Win7 Compatibility Scheme: Aims to Overcome Vista Stigma

Dennis Faas's picture

Microsoft is taking a two-pronged approach to making sure customers know which hardware and software is compatible with Windows 7. It's launching a database of compatible products as well as running a special labeling scheme.

The campaign is mostly aimed at making up for the Vista debacle, where many applications and devices had compatibility problems when the OS first launched in early 2007, creating a bad impression that lasted even after many of those problems were fixed. The firm will be anxious to ensure customers do not view Windows 7 in the same manner.

Windows 7 Compatibility Center

Last July, Microsoft launched a database of compatible products titled "Windows Vista Compatibility Center." This time round it will be launching a Windows 7 version of Compatibility Center right away when the new operating system makes its debut on October 22. However, Microsoft has already announced that 6,000 products have passed compatibility testing. (Source:

As well as the database, Microsoft is launching a "Compatible with Windows 7" logo which can be used on appropriate products. There is an accreditation process and fee to use the logo, though the company says this will be simpler and cheaper than similar schemes in the past.

Win7 Compatible Logo: Not for all Netbooks

There may be some products which can run Windows 7 but don't qualify for the logo, however. That's because the rules of the scheme mean "compatible" products must work with all versions of Windows 7, including the 64-bit editions.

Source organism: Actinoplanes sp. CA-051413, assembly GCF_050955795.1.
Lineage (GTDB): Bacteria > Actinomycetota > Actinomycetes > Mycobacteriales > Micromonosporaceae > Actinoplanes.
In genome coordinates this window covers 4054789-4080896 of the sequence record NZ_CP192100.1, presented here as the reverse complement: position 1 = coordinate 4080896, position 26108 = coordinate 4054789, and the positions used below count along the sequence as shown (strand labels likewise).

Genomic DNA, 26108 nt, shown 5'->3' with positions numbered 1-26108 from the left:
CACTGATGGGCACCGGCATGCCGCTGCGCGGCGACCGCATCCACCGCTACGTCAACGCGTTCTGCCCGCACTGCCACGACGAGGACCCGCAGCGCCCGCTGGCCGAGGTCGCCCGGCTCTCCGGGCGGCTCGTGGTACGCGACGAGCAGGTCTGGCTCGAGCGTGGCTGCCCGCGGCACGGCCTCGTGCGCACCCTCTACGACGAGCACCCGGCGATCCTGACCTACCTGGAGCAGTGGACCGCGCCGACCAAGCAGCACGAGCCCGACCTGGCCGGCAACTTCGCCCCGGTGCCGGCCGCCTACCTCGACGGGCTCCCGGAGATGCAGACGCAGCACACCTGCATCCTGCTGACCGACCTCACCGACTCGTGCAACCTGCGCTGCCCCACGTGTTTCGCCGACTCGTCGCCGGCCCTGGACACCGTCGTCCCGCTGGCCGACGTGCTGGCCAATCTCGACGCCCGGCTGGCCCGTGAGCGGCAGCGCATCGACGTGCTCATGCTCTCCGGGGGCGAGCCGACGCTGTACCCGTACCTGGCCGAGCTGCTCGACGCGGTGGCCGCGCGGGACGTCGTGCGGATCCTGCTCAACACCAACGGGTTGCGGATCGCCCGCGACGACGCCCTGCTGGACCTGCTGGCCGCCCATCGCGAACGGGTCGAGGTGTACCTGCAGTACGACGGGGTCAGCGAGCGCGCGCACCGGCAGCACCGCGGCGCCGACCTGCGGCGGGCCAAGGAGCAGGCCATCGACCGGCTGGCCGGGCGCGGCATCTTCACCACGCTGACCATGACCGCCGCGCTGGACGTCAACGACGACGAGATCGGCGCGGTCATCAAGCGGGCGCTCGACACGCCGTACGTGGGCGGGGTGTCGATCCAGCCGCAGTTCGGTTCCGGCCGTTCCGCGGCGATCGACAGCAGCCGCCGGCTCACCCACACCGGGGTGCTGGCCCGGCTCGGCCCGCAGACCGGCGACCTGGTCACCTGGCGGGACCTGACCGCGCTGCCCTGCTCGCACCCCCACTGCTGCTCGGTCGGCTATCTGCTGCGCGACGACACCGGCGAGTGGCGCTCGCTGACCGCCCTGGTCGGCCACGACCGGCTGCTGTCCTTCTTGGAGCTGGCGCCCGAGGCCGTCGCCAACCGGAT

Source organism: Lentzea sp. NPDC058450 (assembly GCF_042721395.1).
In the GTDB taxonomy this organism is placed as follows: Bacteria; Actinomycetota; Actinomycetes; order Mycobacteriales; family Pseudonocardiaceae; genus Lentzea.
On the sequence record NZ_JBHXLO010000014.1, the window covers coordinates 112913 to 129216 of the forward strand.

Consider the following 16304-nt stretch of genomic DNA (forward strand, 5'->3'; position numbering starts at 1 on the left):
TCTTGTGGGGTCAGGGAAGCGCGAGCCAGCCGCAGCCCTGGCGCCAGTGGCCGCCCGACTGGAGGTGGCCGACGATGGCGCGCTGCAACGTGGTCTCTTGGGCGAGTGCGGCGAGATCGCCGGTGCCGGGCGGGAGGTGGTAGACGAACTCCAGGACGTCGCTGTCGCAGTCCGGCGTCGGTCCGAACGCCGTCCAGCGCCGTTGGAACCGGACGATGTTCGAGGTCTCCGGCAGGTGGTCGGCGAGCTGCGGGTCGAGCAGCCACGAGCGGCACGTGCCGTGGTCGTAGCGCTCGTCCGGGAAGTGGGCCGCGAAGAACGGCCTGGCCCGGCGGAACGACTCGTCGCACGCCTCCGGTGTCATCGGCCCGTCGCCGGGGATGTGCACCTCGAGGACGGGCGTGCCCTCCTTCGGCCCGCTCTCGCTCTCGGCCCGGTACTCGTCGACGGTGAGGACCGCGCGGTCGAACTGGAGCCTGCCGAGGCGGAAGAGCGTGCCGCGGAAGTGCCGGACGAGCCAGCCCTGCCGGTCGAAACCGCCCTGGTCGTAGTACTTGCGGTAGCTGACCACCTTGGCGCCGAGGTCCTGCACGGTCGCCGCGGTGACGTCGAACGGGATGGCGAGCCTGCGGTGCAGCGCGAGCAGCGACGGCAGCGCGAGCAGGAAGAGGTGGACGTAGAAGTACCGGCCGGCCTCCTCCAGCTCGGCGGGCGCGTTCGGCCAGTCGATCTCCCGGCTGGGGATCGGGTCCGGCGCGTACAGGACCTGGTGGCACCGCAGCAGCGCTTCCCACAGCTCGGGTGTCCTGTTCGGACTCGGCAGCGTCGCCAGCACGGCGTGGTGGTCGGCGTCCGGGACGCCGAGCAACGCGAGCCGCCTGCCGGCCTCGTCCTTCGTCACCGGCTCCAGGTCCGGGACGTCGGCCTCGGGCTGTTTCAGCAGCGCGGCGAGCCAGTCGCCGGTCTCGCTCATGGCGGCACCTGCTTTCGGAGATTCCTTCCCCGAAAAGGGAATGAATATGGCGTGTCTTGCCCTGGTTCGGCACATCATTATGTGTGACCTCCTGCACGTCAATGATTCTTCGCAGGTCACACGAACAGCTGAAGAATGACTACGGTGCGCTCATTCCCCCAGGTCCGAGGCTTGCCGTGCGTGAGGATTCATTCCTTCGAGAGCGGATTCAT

That could be a problem for many netbooks, which are based on Intel's Atom processor, currently only compatible with 32-bit operating systems. There are already fears this could lead to confused buyers passing up PC models simply because they don't bear the logo.

At the moment, the labeling scheme will only apply to peripheral devices rather than computers themselves, so Microsoft may alter the rules when it issues labels for netbooks. (Source:

Vista Capable Legal Issues Still Haunt

It's understandable that Microsoft would act cautiously. That's because it received much criticism, and an embarrassing legal saga, over a previous labeling scheme which declared products to be "Vista Capable". It turned out that this only referred to basic editions of Vista and some computers with the logo couldn't run more advanced features, including the much-hyped Aero graphics system.

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